Nate, your question is a little hard to answer as we don't have full information on your current income, spending habits, and what your retirement will look like. But here's a start, and some thinks to think about. You will notice that all of the advisors on this chat will recommend that you have 3-6 months of normal expenses held in some sort of liquid account (such as your great high yield checking account). You are making a good contribution to your 401k plan but it's not possible to tell if that will be enough to fund your desired lifestyle in retirement (along with other resources such as Social Security and pensions). You might want to check out some of the retirement calculators available to you (I believe Kiplingers has one) to see if you are on track. At that point, you can calculate what your overall spending capacity is/will be (and a proper savings rate), and then it's up to you to decide how much of that spending "nut" can be allocated to fun things, along with the necessities. I would encourage you to see a financial planner as everyone's situation is so unique that we can't really give you a good answer in this forum.
Nate, as long as you are properly funding your retirement and can meet all of your fixed living expenses now and in the future, then it's up to you to decide on your "fun" spending level and a good planner will give you permission to do just that! You actually can save too much - and I totally understand how that can take the fun out of life (and your spending)!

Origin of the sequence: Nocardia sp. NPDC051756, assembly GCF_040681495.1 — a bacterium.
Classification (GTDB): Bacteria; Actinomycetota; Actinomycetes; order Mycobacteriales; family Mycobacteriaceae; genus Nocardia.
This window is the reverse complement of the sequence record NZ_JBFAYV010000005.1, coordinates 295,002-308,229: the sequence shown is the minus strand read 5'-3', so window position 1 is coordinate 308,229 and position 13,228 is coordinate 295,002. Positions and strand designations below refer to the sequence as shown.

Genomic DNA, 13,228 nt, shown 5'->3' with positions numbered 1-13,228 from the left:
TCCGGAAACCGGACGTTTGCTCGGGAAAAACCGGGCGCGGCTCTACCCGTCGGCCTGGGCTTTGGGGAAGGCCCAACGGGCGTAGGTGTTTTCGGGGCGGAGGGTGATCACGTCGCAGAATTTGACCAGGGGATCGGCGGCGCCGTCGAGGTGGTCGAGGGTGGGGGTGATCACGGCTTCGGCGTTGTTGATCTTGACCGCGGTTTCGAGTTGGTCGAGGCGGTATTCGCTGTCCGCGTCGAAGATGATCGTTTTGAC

Delia, you can take this one from Jeff
Jeff: Congratulations on finding a job right out of college. Here are some steps to consider:
* First, be sure you start on a savings account for emergencies. The goal is to eventually have 3-6 months' of expenses set aside somewhere safe, like an FDIC-insured account.
* Second, you don't mention debt, but certainly be sure you're not carrying balances on expensive credit cards. If you have student loan debt, be sure you're paying the lowest interest rates you can
* You don't say if you're saving for a home, but if you are, that would favor contributing to a Roth IRA. In 2013 the maximum contribution is $5,500, and although you don't get a tax deduction for contributing, the funds grow tax free, and you can always withdraw your original contribution.
* Then check the benefits the tech start up is offering you. Be sure you have medical coverage and ideally, disability coverage. If there's no disability check to see if your state offers it; if so, you'd pay it as a deduction from your paycheck.
So these questions should help guide you to an answer of whether or not to contribute this year, and if so, how much. In general, I like to have clients contribute 10% off the top towards retirement, even though other goals may compete for that money.
Brent, when you're ready, I'm re-posting this question from Eric
Eric: You are absolutely not too late to begin saving for retirement! In fact, if you start now, you will be far ahead of most Americans that are much older than you in just a few years (sad, but true). What is great is that you've already laid the groundwork of a solid financial foundation (emergency fund, no debt). To start with retirement savings, I would consider a Roth IRA. You and your wife can each contribute up to $5,500 per year (in 2013). Do you think you could save 10% ($7,000) of your income per year toward retirement? If not, start with a lower amount that you can afford, then work to increase it over time.
@ Eric -- that's why we call it Jump Start!
Brent, we have a followup for you from Brandon